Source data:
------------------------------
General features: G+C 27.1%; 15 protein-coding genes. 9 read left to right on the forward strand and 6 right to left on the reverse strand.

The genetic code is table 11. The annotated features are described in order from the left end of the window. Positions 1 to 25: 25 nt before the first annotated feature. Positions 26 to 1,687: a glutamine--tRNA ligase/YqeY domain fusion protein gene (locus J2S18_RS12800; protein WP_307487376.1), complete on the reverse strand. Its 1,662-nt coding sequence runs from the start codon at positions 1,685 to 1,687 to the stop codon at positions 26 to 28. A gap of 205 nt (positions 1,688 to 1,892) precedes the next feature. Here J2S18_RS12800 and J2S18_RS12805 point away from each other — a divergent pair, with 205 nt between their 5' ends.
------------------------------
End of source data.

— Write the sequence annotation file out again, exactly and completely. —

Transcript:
General features: G+C 27.1%; 15 protein-coding genes. 9 read left to right on the forward strand and 6 right to left on the reverse strand.

The genetic code is table 11. The annotated features are described in order from the left end of the window. Positions 1 to 25: 25 nt before the first annotated feature. Positions 26 to 1,687: a glutamine--tRNA ligase/YqeY domain fusion protein gene (locus J2S18_RS12800; protein WP_307487376.1), complete on the reverse strand. Its 1,662-nt coding sequence runs from the start codon at positions 1,685 to 1,687 to the stop codon at positions 26 to 28. A gap of 205 nt (positions 1,688 to 1,892) precedes the next feature. Here J2S18_RS12800 and J2S18_RS12805 point away from each other — a divergent pair, with 205 nt between their 5' ends.